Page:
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Global entrepreneurship rankings measure nations’ investments in themselves

November 30, 2017   /   by Buzz McClain

How countries invest in their own economic futures is key to raising the standard of living, developing innovation and avoiding internal and external conflicts, said George Mason University professor Zoltan Acs.

The 2018 Global Entrepreneurship Index, released this week by George Mason’s Schar School of Policy and Government and the Global Entrepreneurship Network, is a ranking of those investment efforts that hold nations accountable for their self-investment.

Now in its eighth year, the index measures and ranks 132 nations in 14 categories for their entrepreneurial efforts within their own boundaries, from the United States at No. 1 to Chad at 132.

“If you can measure entrepreneurship within a country, you get a good idea of how policies in those countries are affecting entrepreneurship,” said Acs, founder and president of the Global Entrepreneurship and Development Institute.

“The global ranking gives us a way to help a country figure out their weaknesses and help them correct those weaknesses.”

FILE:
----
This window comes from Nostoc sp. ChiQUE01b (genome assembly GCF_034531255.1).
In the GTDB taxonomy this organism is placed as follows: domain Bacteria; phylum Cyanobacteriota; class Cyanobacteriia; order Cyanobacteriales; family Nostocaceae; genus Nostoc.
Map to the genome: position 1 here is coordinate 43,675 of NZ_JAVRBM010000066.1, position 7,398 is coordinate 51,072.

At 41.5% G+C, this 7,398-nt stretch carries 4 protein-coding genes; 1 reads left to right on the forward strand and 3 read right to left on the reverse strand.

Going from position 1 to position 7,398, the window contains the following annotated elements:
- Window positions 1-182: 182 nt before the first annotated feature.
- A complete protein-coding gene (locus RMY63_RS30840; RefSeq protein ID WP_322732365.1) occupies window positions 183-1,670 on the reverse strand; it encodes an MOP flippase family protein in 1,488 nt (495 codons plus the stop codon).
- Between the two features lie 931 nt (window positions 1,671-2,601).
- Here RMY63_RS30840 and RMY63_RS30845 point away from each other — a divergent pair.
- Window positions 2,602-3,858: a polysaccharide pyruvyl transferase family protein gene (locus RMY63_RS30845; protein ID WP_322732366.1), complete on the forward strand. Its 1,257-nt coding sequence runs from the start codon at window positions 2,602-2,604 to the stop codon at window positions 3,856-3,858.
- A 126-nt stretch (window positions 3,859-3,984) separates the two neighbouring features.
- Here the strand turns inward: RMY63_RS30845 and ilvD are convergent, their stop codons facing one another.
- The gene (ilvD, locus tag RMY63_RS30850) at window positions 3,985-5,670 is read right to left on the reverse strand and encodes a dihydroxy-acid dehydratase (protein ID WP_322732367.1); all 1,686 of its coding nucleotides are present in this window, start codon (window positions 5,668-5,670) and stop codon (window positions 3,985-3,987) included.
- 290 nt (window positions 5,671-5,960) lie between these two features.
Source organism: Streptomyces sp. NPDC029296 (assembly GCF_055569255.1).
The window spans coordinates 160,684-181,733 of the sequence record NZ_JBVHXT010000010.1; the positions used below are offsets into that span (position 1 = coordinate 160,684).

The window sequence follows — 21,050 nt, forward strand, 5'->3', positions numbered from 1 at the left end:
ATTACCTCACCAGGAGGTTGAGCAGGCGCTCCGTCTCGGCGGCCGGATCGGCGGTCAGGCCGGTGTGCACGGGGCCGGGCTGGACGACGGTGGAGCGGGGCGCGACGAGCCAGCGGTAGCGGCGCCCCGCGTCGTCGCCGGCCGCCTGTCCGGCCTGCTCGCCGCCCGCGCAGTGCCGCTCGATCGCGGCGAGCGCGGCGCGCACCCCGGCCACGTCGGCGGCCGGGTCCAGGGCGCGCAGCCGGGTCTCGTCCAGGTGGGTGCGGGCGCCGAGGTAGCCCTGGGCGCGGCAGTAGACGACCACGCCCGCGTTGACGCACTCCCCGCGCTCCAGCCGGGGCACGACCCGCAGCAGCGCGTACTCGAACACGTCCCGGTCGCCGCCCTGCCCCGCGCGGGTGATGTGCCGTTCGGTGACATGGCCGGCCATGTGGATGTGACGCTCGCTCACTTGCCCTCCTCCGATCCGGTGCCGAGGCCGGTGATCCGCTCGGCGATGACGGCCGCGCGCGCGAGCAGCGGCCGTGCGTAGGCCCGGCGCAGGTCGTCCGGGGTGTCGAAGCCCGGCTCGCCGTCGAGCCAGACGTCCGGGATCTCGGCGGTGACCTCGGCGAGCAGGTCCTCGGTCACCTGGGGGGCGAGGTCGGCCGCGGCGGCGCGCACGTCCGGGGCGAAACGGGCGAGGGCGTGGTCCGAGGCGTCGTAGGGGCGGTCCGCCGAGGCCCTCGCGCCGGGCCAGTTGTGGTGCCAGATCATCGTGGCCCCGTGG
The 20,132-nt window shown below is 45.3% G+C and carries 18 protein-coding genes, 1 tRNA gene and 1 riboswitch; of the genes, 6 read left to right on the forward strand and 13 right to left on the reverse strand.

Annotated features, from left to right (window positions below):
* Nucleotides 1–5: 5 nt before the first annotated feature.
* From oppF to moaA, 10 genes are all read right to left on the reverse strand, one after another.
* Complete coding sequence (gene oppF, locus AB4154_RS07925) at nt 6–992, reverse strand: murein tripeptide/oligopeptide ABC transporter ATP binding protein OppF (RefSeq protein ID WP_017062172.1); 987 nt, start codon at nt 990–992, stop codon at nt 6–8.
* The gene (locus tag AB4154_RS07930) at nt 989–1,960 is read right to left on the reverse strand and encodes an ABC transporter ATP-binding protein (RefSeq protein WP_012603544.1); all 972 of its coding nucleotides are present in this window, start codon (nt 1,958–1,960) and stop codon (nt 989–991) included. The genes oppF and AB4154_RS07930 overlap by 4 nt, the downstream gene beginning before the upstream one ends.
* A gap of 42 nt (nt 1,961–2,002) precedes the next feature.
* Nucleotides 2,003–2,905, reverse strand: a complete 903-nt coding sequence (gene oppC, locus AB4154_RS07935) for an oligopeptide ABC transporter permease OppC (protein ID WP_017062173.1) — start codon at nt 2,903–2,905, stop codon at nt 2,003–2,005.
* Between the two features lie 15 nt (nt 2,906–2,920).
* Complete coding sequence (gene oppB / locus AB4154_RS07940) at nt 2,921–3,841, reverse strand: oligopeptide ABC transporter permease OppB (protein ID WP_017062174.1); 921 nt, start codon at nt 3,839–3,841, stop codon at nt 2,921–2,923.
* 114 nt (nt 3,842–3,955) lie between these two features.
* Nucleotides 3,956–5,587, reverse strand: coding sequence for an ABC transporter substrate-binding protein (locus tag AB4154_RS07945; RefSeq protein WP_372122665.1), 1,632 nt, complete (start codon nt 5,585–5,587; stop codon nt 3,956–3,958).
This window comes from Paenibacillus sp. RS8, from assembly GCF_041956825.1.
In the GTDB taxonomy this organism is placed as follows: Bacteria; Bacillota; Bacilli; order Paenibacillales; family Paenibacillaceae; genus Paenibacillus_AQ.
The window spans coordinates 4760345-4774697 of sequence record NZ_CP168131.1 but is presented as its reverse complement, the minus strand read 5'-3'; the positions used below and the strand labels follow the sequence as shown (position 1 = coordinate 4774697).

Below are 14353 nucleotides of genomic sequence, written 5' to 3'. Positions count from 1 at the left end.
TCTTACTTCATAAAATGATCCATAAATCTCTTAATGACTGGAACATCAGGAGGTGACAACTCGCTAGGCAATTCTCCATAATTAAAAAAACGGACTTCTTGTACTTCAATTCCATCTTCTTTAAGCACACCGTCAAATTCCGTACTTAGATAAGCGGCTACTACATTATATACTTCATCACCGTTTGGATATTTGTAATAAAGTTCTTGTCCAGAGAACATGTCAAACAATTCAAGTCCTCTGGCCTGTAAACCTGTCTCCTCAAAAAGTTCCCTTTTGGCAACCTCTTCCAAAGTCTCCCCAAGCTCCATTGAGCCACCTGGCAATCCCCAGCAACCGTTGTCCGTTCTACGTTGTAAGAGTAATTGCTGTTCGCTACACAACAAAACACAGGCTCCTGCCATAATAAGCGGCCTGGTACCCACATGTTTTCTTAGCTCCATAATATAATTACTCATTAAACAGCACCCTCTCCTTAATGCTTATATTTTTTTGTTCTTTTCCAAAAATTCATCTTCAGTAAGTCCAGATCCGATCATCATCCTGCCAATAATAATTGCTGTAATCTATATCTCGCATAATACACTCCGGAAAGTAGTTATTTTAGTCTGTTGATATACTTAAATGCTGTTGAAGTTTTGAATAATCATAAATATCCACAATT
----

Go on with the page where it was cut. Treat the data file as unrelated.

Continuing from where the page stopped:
Entrepreneurship is vital in reducing violence, Acs added. “If we create more jobs, there will be fewer wars. Violence is not caused by religion or ethnic differences, it’s caused by the lack of jobs and income. Entrepreneurism leads to stability, and stability leads to prosperity.”

The Asia-Pacific region’s countries performed best in the category of product innovation. Europe’s investment in startups was up, as was Sub-Saharan Africa’s strengths in “opportunity perception,” cultural support and competition.

Individual nations that made significant gains in the last year include Bulgaria and Iran, which both moved up 13 places, and the United Kingdom and Italy, which moved up four. The gains indicate improvements in several categories that contribute to an overall index number.

The ranking includes a tool for assessing weaknesses in a nation’s entrepreneurial efforts that can possibly be corrected.

“For instance, if the United States ranks first with a score of 86 [from a possible 100], we can see there are still weaknesses in racial inequities, regional differences and other aspects that can be improved,” Acs said. “The U.S. needs to expand the middle class. As of now, it is shrinking.”

The United States still has room for improvement in networking entrepreneurial opportunities, “technology absorption” and risk acceptance, among others, he said.

To access the Global Entrepreneurship Index, visit this site.